That day, I stayed after class with Ms. Tate, herself having gone through similar situations. We bonded over how we were the ones whose shoes were so worn that the bottoms were peeling off, or how we were the ones who never got to leave town over break because it would cause stress on our parents’ bank accounts, or how we were the ones who never went out to lunch because they didn’t want to waste money.

In class that day, we also talked about how pronounced families’ affluence is after a break in the school year. In fact, the night after choosing this, this messy, invisible subject, to be my speech topic, I was watching a show called Atypical and there’s this girl, Casey, who’s transferring to a private school, much like Ignatius, or Loyola, or Latin. The first day of second semester, kids are talking about where they went for winter break, many responses being “I went to Aspen, ugh, so boring” or “My parents are on this kick where they take us to a different European city every break and it’s getting so tiring”. When eyes shift to Casey, she simply states: “I went to Target a couple of times” and all of the girls, clad with uniform and brand new shoes, laugh at her ‘joke’. This joke is my reality. I’m the girl who’s just going to Ohio, who hasn’t been to Europe, whose ‘shopping-spree’ consists of buying three shirts at Target with my hard earned babysitting money, never asking to borrow from her parents who will, without any hesitation, say, “Money’s tight right now, we have to slow it down because of college”, or something along those lines.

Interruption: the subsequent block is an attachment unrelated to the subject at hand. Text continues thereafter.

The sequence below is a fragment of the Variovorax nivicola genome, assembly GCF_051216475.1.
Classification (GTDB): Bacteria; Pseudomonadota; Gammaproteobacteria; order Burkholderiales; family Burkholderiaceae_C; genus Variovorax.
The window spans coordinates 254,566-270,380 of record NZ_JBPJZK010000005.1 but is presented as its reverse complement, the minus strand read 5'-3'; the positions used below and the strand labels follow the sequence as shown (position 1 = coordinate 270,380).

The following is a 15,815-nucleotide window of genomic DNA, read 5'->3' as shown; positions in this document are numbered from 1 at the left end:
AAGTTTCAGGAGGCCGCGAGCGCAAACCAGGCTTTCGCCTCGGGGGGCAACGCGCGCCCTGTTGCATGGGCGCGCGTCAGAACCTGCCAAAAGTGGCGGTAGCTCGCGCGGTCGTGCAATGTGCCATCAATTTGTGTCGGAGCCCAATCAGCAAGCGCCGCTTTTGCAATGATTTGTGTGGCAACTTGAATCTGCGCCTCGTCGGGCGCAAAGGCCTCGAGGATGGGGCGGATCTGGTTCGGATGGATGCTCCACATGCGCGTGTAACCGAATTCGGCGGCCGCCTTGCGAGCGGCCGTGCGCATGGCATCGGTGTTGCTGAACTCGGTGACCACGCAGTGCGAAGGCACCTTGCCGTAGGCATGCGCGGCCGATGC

All of that being said, I am so fortunate to live the life I live and go to this school and have food and water and have a roof over my head. And everyone says this. That they’re grateful for what they have. But they never talk about what they have that others can’t afford. But money, the foundation of our country and the vast majority of others, should never be the elephant in the room. It should not be a subject you hear about in the middle of your freshman year. We need to have these conversations—these awkward, tip-toey conversations—in order for any normality and a sense of understanding between each other and our lives. Oh, and I never finished my mom’s quote from before. She ended her advice with this:

“I am happy having a single, beautiful home and a job that I love. I have never been interested in having a job just for the money, and having money for more than one home has never been a goal for me. [She] told [me] that compared to the entire world, we are quite wealthy.”